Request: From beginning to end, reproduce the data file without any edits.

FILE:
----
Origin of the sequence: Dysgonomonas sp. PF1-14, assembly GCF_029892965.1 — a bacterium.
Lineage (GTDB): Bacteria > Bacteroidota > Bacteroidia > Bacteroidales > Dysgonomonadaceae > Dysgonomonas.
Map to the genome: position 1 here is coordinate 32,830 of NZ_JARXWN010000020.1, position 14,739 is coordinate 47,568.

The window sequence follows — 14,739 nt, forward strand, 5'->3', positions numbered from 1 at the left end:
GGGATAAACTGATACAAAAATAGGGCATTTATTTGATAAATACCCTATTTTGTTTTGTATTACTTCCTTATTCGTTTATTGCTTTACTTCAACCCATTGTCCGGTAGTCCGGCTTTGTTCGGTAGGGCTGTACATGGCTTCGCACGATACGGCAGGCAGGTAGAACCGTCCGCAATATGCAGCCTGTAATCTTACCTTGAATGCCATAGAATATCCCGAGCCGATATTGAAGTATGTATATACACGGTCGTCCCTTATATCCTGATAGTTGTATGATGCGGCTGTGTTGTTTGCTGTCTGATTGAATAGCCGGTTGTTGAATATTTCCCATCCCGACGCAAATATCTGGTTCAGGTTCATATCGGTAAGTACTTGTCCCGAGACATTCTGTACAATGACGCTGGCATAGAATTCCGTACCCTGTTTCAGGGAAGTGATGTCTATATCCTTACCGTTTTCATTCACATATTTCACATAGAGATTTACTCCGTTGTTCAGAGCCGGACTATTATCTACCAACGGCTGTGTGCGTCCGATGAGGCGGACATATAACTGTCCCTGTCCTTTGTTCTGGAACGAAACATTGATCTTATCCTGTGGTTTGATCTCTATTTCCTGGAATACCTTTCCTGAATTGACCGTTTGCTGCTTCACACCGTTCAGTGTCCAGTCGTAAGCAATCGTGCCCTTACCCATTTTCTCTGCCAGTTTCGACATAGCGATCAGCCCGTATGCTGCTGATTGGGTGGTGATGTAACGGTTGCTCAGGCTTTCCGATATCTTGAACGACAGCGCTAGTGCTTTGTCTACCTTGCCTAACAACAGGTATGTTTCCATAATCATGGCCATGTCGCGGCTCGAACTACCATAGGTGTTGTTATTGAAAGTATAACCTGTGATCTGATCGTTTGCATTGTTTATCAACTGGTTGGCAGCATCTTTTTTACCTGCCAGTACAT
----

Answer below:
Origin of the sequence: Dysgonomonas sp. PF1-14, assembly GCF_029892965.1 — a bacterium.
Lineage (GTDB): Bacteria > Bacteroidota > Bacteroidia > Bacteroidales > Dysgonomonadaceae > Dysgonomonas.
Map to the genome: position 1 here is coordinate 32,830 of NZ_JARXWN010000020.1, position 14,739 is coordinate 47,568.

The window sequence follows — 14,739 nt, forward strand, 5'->3', positions numbered from 1 at the left end:
GGGATAAACTGATACAAAAATAGGGCATTTATTTGATAAATACCCTATTTTGTTTTGTATTACTTCCTTATTCGTTTATTGCTTTACTTCAACCCATTGTCCGGTAGTCCGGCTTTGTTCGGTAGGGCTGTACATGGCTTCGCACGATACGGCAGGCAGGTAGAACCGTCCGCAATATGCAGCCTGTAATCTTACCTTGAATGCCATAGAATATCCCGAGCCGATATTGAAGTATGTATATACACGGTCGTCCCTTATATCCTGATAGTTGTATGATGCGGCTGTGTTGTTTGCTGTCTGATTGAATAGCCGGTTGTTGAATATTTCCCATCCCGACGCAAATATCTGGTTCAGGTTCATATCGGTAAGTACTTGTCCCGAGACATTCTGTACAATGACGCTGGCATAGAATTCCGTACCCTGTTTCAGGGAAGTGATGTCTATATCCTTACCGTTTTCATTCACATATTTCACATAGAGATTTACTCCGTTGTTCAGAGCCGGACTATTATCTACCAACGGCTGTGTGCGTCCGATGAGGCGGACATATAACTGTCCCTGTCCTTTGTTCTGGAACGAAACATTGATCTTATCCTGTGGTTTGATCTCTATTTCCTGGAATACCTTTCCTGAATTGACCGTTTGCTGCTTCACACCGTTCAGTGTCCAGTCGTAAGCAATCGTGCCCTTACCCATTTTCTCTGCCAGTTTCGACATAGCGATCAGCCCGTATGCTGCTGATTGGGTGGTGATGTAACGGTTGCTCAGGCTTTCCGATATCTTGAACGACAGCGCTAGTGCTTTGTCTACCTTGCCTAACAACAGGTATGTTTCCATAATCATGGCCATGTCGCGGCTCGAACTACCATAGGTGTTGTTATTGAAAGTATAACCTGTGATCTGATCGTTTGCATTGTTTATCAACTGGTTGGCAGCATCTTTTTTACCTGCCAGTACAT